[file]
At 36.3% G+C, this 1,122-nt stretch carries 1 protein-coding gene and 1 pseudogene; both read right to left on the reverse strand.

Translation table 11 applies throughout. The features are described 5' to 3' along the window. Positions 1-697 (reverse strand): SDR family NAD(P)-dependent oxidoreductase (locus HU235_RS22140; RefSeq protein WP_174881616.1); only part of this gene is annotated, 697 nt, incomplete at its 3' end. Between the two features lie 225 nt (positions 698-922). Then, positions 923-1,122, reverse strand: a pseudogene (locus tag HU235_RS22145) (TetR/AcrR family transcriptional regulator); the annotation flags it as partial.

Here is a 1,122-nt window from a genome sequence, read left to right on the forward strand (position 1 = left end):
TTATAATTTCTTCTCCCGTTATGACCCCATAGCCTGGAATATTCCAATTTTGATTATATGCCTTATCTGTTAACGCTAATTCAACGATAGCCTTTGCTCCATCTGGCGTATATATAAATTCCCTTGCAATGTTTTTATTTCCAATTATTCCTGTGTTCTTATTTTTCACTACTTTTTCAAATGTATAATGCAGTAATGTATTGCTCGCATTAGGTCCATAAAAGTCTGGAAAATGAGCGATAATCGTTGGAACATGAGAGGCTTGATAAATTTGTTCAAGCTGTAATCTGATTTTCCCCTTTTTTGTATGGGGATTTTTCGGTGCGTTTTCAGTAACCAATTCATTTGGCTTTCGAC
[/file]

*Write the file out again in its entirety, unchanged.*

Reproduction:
At 36.3% G+C, this 1,122-nt stretch carries 1 protein-coding gene and 1 pseudogene; both read right to left on the reverse strand.

Translation table 11 applies throughout. The features are described 5' to 3' along the window. Positions 1-697 (reverse strand): SDR family NAD(P)-dependent oxidoreductase (locus HU235_RS22140; RefSeq protein WP_174881616.1); only part of this gene is annotated, 697 nt, incomplete at its 3' end. Between the two features lie 225 nt (positions 698-922). Then, positions 923-1,122, reverse strand: a pseudogene (locus tag HU235_RS22145) (TetR/AcrR family transcriptional regulator); the annotation flags it as partial.

Here is a 1,122-nt window from a genome sequence, read left to right on the forward strand (position 1 = left end):
TTATAATTTCTTCTCCCGTTATGACCCCATAGCCTGGAATATTCCAATTTTGATTATATGCCTTATCTGTTAACGCTAATTCAACGATAGCCTTTGCTCCATCTGGCGTATATATAAATTCCCTTGCAATGTTTTTATTTCCAATTATTCCTGTGTTCTTATTTTTCACTACTTTTTCAAATGTATAATGCAGTAATGTATTGCTCGCATTAGGTCCATAAAAGTCTGGAAAATGAGCGATAATCGTTGGAACATGAGAGGCTTGATAAATTTGTTCAAGCTGTAATCTGATTTTCCCCTTTTTTGTATGGGGATTTTTCGGTGCGTTTTCAGTAACCAATTCATTTGGCTTTCGAC